Around the time, but 1,800 miles away from my birth in ‘75 Punk was born, followed in a nearby neighborhood a few years later came Hip Hop. These events were not isolated, from each other, music history or other spontaneous geography mind bends.
First in NYC it must be understood that Punk was influenced by more than it’s rock ‘n roll roots through, Protopunk, Garage and Progressive. Rapidly Detroit, SF, Seattle, LA, DC, Canada, UK and Australia all had Punk scenes, before 1977 when most people started sensing the change in the music land scape. The scene in NYC was part of a social scene that came on the heals of Warhol and was part of a community in or near the Bowery that was made of poor kids, squatting or renting cheaply, hustling. They mostly all new each other and share in their passions. Which were laying down the foundations for broadly influential changes in Film, Music, Comics, Painting, Installations, Graffiti, Breaking, Social Commentary and Political Activism. This included, but was not limited to shared relationships an cultural exchange between Hip Hop & Punk. Hip Hop, who’s own blues roots traveled through not just, Soul, Funk, Electronic and Disco, but Rock ‘n Roll too.
Meanwhile across the Pond in Coventry Punk was experiencing a similar exchange between Jamaican SKA & Reggae. Just as in the Western US, Rock ‘a Billy and Punk or Punk & Metal became synonymous. None of these scenes were actually strictly made of one cultural make up. They all consisted of young people looking to socialize and share thoughts in a world they saw as flawed and oppressive.
This is a characteristic of young activism they inherited from their older siblings and parents in the Boomer Generation. The late Boomers and Gen X in general share out spoken critique that focused on individual freedoms, reduction of corruption, a sickening feeling they had from the falseness they perceived in the adult world. And yes they loved loud music and having fun with their friends. But not for the sake of being obnoxious. That was an absurdity that was labeled on them, those they saw as squandering their futures.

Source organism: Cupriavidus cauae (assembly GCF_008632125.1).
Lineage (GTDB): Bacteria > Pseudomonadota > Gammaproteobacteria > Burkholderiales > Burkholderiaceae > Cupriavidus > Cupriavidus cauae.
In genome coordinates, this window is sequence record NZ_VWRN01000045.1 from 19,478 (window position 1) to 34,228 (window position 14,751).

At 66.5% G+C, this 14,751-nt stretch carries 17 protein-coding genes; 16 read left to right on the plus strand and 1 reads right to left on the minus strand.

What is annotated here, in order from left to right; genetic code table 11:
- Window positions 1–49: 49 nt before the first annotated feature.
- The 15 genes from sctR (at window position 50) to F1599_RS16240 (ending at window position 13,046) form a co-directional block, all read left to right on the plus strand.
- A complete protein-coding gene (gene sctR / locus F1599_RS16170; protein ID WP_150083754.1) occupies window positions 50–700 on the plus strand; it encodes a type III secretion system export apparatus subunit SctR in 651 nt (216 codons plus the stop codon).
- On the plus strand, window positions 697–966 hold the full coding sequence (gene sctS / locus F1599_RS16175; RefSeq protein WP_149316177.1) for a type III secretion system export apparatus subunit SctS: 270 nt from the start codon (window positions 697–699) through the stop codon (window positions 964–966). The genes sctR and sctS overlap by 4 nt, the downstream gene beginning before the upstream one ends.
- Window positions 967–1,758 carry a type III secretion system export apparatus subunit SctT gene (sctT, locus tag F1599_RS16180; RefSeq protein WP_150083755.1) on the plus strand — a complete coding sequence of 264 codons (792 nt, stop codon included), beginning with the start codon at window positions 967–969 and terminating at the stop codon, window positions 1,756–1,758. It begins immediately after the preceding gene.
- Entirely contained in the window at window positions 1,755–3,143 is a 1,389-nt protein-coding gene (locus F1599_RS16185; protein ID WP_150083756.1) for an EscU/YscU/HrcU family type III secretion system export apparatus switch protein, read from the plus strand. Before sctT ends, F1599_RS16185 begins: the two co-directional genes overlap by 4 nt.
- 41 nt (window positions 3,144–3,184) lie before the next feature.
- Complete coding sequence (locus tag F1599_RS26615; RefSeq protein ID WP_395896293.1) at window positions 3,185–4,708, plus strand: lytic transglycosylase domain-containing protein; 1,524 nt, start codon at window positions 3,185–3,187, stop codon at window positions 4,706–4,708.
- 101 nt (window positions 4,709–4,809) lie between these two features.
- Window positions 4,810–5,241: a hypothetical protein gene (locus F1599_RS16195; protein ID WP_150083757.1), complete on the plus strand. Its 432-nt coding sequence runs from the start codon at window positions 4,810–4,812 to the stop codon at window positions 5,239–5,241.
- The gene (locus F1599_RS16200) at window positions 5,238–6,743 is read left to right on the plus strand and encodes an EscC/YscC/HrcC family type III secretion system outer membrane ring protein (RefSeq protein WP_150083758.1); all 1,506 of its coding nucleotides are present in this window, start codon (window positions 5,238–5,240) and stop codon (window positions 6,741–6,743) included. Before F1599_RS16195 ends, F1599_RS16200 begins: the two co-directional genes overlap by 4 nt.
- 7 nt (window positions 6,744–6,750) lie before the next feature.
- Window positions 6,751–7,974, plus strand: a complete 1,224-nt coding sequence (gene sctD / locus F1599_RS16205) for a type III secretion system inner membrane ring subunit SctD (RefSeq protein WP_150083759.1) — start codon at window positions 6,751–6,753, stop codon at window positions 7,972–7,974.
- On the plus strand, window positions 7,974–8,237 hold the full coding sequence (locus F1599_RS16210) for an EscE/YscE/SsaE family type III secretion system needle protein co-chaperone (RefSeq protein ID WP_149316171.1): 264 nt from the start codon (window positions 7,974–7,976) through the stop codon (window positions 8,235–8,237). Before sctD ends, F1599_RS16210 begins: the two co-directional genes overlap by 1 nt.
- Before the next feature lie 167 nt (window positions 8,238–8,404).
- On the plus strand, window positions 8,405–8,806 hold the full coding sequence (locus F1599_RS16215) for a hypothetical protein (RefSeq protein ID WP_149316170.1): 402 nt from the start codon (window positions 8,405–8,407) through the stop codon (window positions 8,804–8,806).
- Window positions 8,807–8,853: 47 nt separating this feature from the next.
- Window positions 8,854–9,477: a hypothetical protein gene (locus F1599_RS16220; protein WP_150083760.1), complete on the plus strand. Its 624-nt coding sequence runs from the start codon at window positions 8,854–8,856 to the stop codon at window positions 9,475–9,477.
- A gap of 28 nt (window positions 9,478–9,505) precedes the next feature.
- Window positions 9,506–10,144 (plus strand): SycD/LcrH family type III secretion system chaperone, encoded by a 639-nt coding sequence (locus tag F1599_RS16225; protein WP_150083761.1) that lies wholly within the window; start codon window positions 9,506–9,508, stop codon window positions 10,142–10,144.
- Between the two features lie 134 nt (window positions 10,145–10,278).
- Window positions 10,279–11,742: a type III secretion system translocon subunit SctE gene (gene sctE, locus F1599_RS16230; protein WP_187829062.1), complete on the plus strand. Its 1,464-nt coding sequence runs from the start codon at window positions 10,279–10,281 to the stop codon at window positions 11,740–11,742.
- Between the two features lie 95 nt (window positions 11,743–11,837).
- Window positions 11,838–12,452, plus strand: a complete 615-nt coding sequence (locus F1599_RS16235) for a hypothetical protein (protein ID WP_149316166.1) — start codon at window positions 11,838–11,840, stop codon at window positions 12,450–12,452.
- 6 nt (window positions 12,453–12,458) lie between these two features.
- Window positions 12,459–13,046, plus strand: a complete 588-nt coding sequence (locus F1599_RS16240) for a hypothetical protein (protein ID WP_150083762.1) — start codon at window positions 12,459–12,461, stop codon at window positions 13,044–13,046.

This is a sentiment the contemporary American can understand with even greater sobriety and one content with the ideals of America’s founding fathers most basic principles; personal relationships with their god, freedom of speech, an exchange of ideas and goods in an open market, community support, individual rights of happiness.
This was a shared ideal in Broklynn, Manhattan, London and The East Bay, regardless of background…at least among these friends.
Which underscores for me the obserdity of projected decisions between Punk, Reggue, Punk, Metal and Country at this time. Sure not everyone is friends with aceryone. But no one lived in a bubble and no one had a monopoly on the party scene or politically comentery reprisenting the generation. I don’t think that is how they saw it.
So I awkwardly pivot to the Detroit band Death (then VT), who predate D.C. Bad Brains (1977), Fishbone (1979), Living Colour (1984) and Ice-T & Body Count (1990) all bands that played music, people have tried to label as odd, because of the African American lineup. It’s no more odd than the white punk band turning to Rap; see Beastie Boys 1981. Romantically, I would love to think these bands spontaneously created better music than their contemporaries, in a bubble, free from influence. Who knows how true that is? I will be looking for answered as Death plays and we watch “A Band Called Death.” However, I know a little band from Eureka, Mr, Bungle and their lead singer (one of the most diverse musicians on the planet) did not arrive fully formed, or without continued influence from all over the globe and through out history of music. I see connections everywhere. Friendships and an active effort to have fun while speaking to influence a better future. Sometimes in self destructive ways. But hay, that’s Rock ‘n Roll.